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AFNORTH freshman Emma Palm has impressed her track coaches and teammates with her strength and technique in the shot put and discus.

AFNORTH freshman Emma Palm has impressed her track coaches and teammates with her strength and technique in the shot put and discus. (Kevin Dougherty / S&S)

AFNORTH freshman Emma Palm has impressed her track coaches and teammates with her strength and technique in the shot put and discus.

AFNORTH freshman Emma Palm has impressed her track coaches and teammates with her strength and technique in the shot put and discus. (Kevin Dougherty / S&S)

Emma Palm, shown here at a recent practice, holds a Swedish national age-group record in the shot put and is well versed in throwing the javelin, a discipline she wishes was part of the DODDS track and field program.

Emma Palm, shown here at a recent practice, holds a Swedish national age-group record in the shot put and is well versed in throwing the javelin, a discipline she wishes was part of the DODDS track and field program. (Kevin Dougherty / S&S)

BRUNSSUM, Netherlands — For AFNORTH sports, the surprise of the spring season may well be a sweet-throwing southpaw from the south of Sweden.

The catch is you won’t find the freshman standing atop a softball mound.

Emma Palm does throw a ball for her team, only it’s a metal orb that weighs considerably more than the white leather variety with red seams.

Palm is a shot-putter, and a talented one at that.

“Once she gets her technique down, she’ll be unstoppable,” said Darwin McDonald, the AFNORTH high school track coach.

Last weekend, at a Division III meet in Brussels, Belgium, she tossed an 8-pound shot 28 feet, 9 ½ inches. That was more than enough to automatically qualify for the DODDS-Europe Track and Field Championship in late May. Remarkably, it was only her second high school meet.

“She’s amazing. She’s inspiring,” senior Karissa Preciado said of her teammate the day before. “I’m pretty positive she will qualify real soon.”

McDonald is also optimistic. The coach believes his AFNORTH track team may be on the cusp of something great after years of mediocrity.

“We’ve got a young, talented team,” McDonald said.

Despite having a green team — four of the five female shot-putters are freshmen, for example — McDonald expects to do well at this year’s European championship in three weeks. Beyond this season, the future looks even brighter to him.

Freshman sprinter Sharaud Gallman will pace the boys, while the girls’ 4x100- and 4x400-meter relay squads are stocked with freshmen and sophomores. And next year’s crop of eighth-graders, led by Tony Legare, has McDonald rubbing his hands in anticipation.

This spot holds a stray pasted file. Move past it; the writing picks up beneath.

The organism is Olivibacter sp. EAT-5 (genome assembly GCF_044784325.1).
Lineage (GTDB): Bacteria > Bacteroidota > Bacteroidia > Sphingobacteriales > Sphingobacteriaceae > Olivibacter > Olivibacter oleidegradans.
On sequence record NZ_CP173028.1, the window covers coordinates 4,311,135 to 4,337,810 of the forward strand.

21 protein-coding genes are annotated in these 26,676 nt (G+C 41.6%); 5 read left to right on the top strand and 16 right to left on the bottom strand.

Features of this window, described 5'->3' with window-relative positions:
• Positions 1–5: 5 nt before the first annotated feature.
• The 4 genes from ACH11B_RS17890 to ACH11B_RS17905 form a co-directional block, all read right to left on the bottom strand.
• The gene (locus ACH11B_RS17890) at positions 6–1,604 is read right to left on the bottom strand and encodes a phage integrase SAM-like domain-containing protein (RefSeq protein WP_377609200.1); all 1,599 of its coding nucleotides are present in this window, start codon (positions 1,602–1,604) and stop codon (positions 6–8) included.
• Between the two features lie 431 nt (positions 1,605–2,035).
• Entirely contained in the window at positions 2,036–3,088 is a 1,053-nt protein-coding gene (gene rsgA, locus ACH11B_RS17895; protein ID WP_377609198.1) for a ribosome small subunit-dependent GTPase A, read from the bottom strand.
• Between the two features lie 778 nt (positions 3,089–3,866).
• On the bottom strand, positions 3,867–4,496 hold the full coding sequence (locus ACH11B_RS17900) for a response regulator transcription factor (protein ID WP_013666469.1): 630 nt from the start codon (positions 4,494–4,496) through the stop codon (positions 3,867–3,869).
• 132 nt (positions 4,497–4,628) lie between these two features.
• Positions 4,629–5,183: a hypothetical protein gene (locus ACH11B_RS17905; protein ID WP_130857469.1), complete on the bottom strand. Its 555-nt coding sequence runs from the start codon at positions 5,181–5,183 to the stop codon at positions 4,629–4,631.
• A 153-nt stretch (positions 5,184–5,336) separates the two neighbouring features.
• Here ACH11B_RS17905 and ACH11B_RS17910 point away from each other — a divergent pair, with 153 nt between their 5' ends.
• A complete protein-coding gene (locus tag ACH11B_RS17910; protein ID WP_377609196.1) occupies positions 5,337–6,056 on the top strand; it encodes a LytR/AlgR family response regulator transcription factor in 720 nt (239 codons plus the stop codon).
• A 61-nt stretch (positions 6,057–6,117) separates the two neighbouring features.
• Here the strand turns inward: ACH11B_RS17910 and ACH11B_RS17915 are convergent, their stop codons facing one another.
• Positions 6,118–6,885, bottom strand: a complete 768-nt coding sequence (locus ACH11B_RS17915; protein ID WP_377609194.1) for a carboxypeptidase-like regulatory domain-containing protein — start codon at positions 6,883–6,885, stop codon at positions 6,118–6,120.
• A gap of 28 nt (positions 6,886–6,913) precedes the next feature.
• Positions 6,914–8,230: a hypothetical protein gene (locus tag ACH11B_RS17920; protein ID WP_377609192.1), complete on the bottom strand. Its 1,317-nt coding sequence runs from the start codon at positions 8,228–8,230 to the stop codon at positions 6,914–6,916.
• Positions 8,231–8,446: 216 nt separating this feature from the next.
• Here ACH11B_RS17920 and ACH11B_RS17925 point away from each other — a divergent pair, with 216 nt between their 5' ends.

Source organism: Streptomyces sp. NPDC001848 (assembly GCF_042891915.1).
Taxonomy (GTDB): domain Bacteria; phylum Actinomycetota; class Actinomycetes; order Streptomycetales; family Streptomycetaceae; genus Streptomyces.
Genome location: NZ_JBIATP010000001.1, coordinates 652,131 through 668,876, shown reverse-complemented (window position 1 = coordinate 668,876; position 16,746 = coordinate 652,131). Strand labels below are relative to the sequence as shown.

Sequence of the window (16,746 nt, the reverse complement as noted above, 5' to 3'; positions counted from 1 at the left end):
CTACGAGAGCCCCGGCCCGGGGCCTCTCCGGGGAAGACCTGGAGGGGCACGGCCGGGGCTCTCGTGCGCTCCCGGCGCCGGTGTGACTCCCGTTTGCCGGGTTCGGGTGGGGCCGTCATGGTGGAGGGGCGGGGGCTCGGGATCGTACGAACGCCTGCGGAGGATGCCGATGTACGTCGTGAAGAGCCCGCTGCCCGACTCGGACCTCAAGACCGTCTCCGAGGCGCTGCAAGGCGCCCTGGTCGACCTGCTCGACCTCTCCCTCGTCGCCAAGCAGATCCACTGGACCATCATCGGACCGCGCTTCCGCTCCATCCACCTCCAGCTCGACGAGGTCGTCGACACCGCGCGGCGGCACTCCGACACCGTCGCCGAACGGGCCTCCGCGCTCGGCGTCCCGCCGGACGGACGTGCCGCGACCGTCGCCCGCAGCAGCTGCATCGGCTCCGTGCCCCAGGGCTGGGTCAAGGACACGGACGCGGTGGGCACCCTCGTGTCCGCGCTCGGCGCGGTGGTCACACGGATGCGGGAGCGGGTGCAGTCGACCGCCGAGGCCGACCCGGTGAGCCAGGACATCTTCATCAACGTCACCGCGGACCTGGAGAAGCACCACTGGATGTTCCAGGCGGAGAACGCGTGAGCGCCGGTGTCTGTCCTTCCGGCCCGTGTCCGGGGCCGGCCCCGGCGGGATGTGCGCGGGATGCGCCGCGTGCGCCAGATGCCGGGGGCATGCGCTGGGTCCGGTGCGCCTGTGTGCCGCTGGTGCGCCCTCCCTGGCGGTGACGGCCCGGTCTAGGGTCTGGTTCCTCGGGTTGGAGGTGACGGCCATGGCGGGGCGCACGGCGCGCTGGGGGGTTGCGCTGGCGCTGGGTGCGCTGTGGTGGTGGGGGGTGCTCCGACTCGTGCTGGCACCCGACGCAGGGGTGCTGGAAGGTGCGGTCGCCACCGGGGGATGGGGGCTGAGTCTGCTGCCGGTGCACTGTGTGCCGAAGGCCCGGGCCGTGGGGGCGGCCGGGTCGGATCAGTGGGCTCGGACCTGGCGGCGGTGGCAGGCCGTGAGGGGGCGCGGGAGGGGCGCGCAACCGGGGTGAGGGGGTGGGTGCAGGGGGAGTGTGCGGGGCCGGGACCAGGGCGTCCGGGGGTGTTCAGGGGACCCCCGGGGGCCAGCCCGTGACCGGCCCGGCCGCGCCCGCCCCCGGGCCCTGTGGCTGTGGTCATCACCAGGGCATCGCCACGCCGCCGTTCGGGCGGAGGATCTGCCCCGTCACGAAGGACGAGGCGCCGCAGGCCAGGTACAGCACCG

But perhaps the most intriguing member of them all is Palm, the daughter of a Swedish telephone executive.

The 14-year-old freshman was born and raised in the small town of Fjärås on the southwest coast of Sweden, south of Göteborg, the country’s second largest city. It’s an area of pristine beauty, with shimmering lakes, breathtaking vistas and remarkable relics from the Bronze Age to the Vikings.

At an early age, Palm learned to throw the shot put and javelin from her dad and grandfather, who preceded her in the sport. Palm, who also belonged to a track club, took to the javelin and shot immediately, winning junior-level competitions.

“It’s better to have the technique than the strength,” Palm said of the shot put. “I’ve always been really, really strong so I focus more on my technique.”

Though only a freshman, she isn’t shy about tossing pointers to a teammate. And Palm seems equally receptive to suggestions on how to improve her throwing, including the discus.

“In the discus, she’s getting better every day,” said assistant track coach Brian Herndon.

But what she would really like to throw is the javelin, which holds a special place in Norse mythology as well as her heart. DODDS track meets do not include that event.

You can tell she misses the runway, or throwing area. Back in Sweden, when she was 12, Palm threw a javelin 31.33 meters. She routinely scored well in competitions.

“She was mad about it,” McDonald said of the absence of javelins. “She was mad about not being able to throw the javelin” in competition.

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